The brokerage maintains its buy call on the stock with a target price of ₹5,121, indicating an upside of 23.5 percent from its current market price.
The brokerage said that it remains confident of the long-term growth story of DMart led by aggressive store expansion and strong demand recovery in the coming festive season. Hence, it retained a 'Buy' rating on the stock.
"Average system-wide sales/store at ₹35.7 crore were 8 percent higher than Q2FY20, despite store additions in the past 6 months. The discretionary non-FMCG is on a recovery track, although lags behind the pre covid levels. Currently, footfalls are lower than pre-covid levels and basket values are high. As the footfalls improve, the discretionary non-FMCG segment is expected to do better," explained the brokerage.
DMart maintained it gross margins at 15.1 percent while EBITDA margins slipped by 29 bps YoY led by high other expenses. The brokerage estimates 39 percent YoY PAT growth for the 2nd half of FY23 and 42 percent PAT CAGR over FY22-25. It believes DMart has a huge runway to grow with 1500+ store potential (current stores 302) in a consolidated market of modern retail trade, gradual scale-up in D’Mart Ready, and an increase in the share of the general merchandise and apparel segment.
The brokerage has a 'buy' call on the stock with a target price of ₹4,535, indicating an upside of 9 percent.
"The stock could take a breather on the back of the Sep-Q report that was relatively lackluster. Normalised growth in sales per store (3-year CAGR) improved a tad to 3 percent versus 2 percent seen in recent few quarters. As per management, the number of new stores added (new stores have much lower sales vs older ones) and the profile of the cities for newly-opened stores could be a few reasons why the blended average isn’t as strong as what one used to see during earlier periods," said JM.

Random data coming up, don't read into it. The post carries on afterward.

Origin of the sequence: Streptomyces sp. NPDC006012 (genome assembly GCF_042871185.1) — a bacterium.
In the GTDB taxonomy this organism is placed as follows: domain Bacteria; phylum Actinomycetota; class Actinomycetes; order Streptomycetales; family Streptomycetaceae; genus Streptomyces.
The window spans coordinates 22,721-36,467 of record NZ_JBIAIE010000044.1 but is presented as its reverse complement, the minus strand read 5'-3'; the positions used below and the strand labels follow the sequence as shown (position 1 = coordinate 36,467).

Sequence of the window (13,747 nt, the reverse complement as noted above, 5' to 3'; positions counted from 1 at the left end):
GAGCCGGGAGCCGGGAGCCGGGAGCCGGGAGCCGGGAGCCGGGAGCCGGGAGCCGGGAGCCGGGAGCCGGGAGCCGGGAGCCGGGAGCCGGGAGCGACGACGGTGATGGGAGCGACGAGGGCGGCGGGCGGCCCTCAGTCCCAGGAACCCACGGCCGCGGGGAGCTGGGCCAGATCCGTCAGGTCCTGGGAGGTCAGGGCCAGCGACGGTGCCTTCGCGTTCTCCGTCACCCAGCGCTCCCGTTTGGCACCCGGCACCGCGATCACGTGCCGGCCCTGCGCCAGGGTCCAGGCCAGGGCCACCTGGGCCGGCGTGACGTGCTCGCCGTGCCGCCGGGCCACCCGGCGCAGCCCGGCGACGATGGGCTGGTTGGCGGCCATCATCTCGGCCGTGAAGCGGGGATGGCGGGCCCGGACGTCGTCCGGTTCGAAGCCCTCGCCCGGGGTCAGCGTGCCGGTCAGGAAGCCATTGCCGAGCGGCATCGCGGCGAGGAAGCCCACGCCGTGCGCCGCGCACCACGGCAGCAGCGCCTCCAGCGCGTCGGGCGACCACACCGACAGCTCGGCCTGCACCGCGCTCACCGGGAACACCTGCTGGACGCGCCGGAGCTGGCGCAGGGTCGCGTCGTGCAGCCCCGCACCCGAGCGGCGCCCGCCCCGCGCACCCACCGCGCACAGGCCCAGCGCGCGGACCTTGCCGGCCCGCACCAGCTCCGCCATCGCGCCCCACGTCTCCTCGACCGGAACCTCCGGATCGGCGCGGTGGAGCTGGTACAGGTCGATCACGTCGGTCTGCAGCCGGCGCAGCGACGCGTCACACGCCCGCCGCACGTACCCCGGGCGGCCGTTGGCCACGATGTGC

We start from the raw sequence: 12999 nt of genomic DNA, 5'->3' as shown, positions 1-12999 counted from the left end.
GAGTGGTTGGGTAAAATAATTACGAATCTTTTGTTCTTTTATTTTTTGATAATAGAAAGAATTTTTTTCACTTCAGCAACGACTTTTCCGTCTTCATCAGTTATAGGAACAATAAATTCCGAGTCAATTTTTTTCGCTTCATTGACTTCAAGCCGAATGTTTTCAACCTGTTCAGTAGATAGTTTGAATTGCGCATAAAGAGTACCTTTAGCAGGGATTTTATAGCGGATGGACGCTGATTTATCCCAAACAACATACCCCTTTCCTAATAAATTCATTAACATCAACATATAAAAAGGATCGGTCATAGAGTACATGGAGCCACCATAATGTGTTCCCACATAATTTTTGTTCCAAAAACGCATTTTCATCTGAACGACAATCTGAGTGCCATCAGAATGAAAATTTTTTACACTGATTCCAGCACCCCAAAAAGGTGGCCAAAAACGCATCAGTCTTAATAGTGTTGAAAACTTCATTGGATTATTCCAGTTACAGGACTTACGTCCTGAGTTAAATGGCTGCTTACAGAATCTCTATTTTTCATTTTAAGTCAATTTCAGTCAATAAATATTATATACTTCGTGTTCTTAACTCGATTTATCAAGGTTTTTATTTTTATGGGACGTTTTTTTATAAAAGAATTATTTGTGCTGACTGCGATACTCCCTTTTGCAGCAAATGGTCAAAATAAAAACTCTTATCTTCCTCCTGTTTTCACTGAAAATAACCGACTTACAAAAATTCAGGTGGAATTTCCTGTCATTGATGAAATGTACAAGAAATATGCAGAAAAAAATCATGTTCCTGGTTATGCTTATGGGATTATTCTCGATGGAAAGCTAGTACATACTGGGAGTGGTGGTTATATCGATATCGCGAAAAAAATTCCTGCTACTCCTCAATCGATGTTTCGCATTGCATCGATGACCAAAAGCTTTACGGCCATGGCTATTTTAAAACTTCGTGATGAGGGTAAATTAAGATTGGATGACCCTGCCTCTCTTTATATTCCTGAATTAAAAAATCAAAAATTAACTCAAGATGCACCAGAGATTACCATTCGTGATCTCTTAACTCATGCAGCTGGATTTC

Also, the profitability profile hasn’t had the same uplift this time round as was seen during the June quarter - this led to a 9 percent miss as far as the brokerage's estimates go. Disappointing September quarter result notwithstanding, it still views DMart as one of the best earnings-compounders in the space – it believes the business’ long growth runway can help the stock deliver a double-digit return over the coming five years even if current PER of >100x NTM EPS drops to 55x, which is quite an ‘acceptable’ consumer multiple now, during that period, noted the brokerage.
The brokerage has a 'sell' call on the stock with a target price of ₹2,950 per share, indicating a downside of 29 percent.
"DMART’s unit economics remains sub-optimal vis-à-vis pre-pandemic days (partly attributable to the step-up in store additions/size). While we factor in recovery for FY22-24, this assumption stands at risk, given the heightened competitive intensity from deep-pocketed retailers. Hence, we maintain 'Sell' on DMART with a DCF-based target price of ₹2,950/share, implying 34x FY24 EV/EBITDA for the standalone business + 4x FY24 sales for DMART Ready.
Higher bill sizes along with lower footfalls aid FMCG profitability/productivity but are a sign of more targeted shopping with little room for discovery-based purchases (courtesy of inflationary pressures), which in turn make a dent in the more profitable gross margin and apparel sales, the brokerage further noted.